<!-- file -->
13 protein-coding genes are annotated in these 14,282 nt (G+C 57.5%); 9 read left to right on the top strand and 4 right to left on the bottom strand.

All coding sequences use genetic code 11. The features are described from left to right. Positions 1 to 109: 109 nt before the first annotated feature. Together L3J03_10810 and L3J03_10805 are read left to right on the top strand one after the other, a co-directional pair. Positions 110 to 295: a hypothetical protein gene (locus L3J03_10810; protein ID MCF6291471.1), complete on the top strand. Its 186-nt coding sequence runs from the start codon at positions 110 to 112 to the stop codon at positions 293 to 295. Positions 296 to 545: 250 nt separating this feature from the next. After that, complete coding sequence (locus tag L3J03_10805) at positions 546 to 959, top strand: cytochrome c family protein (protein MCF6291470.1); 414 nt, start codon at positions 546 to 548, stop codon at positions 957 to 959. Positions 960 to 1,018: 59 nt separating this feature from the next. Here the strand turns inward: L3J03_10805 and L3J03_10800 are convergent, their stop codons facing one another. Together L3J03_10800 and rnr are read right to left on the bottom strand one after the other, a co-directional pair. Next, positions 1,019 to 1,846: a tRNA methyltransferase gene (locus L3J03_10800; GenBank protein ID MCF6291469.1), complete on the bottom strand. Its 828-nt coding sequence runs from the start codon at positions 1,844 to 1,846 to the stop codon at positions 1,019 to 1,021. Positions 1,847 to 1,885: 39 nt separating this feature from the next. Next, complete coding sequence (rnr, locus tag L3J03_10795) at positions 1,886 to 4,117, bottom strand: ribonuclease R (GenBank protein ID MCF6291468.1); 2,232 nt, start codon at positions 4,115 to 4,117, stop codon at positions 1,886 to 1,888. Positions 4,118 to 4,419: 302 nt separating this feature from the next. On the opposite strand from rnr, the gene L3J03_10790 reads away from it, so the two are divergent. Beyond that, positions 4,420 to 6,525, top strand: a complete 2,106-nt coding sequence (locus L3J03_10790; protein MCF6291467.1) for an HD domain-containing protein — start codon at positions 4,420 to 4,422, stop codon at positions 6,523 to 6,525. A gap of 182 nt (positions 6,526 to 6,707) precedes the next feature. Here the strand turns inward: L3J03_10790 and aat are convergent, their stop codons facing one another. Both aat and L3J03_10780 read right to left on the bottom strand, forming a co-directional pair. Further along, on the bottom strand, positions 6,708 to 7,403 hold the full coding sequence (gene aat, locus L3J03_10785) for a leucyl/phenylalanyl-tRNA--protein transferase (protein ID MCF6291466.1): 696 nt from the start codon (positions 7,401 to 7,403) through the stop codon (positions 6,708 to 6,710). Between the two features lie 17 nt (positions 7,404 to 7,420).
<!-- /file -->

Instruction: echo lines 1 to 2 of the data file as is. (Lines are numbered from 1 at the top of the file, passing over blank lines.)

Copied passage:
13 protein-coding genes are annotated in these 14,282 nt (G+C 57.5%); 9 read left to right on the top strand and 4 right to left on the bottom strand.

All coding sequences use genetic code 11. The features are described from left to right. Positions 1 to 109: 109 nt before the first annotated feature. Together L3J03_10810 and L3J03_10805 are read left to right on the top strand one after the other, a co-directional pair. Positions 110 to 295: a hypothetical protein gene (locus L3J03_10810; protein ID MCF6291471.1), complete on the top strand. Its 186-nt coding sequence runs from the start codon at positions 110 to 112 to the stop codon at positions 293 to 295. Positions 296 to 545: 250 nt separating this feature from the next. After that, complete coding sequence (locus tag L3J03_10805) at positions 546 to 959, top strand: cytochrome c family protein (protein MCF6291470.1); 414 nt, start codon at positions 546 to 548, stop codon at positions 957 to 959. Positions 960 to 1,018: 59 nt separating this feature from the next. Here the strand turns inward: L3J03_10805 and L3J03_10800 are convergent, their stop codons facing one another. Together L3J03_10800 and rnr are read right to left on the bottom strand one after the other, a co-directional pair. Next, positions 1,019 to 1,846: a tRNA methyltransferase gene (locus L3J03_10800; GenBank protein ID MCF6291469.1), complete on the bottom strand. Its 828-nt coding sequence runs from the start codon at positions 1,844 to 1,846 to the stop codon at positions 1,019 to 1,021. Positions 1,847 to 1,885: 39 nt separating this feature from the next. Next, complete coding sequence (rnr, locus tag L3J03_10795) at positions 1,886 to 4,117, bottom strand: ribonuclease R (GenBank protein ID MCF6291468.1); 2,232 nt, start codon at positions 4,115 to 4,117, stop codon at positions 1,886 to 1,888. Positions 4,118 to 4,419: 302 nt separating this feature from the next. On the opposite strand from rnr, the gene L3J03_10790 reads away from it, so the two are divergent. Beyond that, positions 4,420 to 6,525, top strand: a complete 2,106-nt coding sequence (locus L3J03_10790; protein MCF6291467.1) for an HD domain-containing protein — start codon at positions 4,420 to 4,422, stop codon at positions 6,523 to 6,525. A gap of 182 nt (positions 6,526 to 6,707) precedes the next feature. Here the strand turns inward: L3J03_10790 and aat are convergent, their stop codons facing one another. Both aat and L3J03_10780 read right to left on the bottom strand, forming a co-directional pair. Further along, on the bottom strand, positions 6,708 to 7,403 hold the full coding sequence (gene aat, locus L3J03_10785) for a leucyl/phenylalanyl-tRNA--protein transferase (protein ID MCF6291466.1): 696 nt from the start codon (positions 7,401 to 7,403) through the stop codon (positions 6,708 to 6,710). Between the two features lie 17 nt (positions 7,404 to 7,420).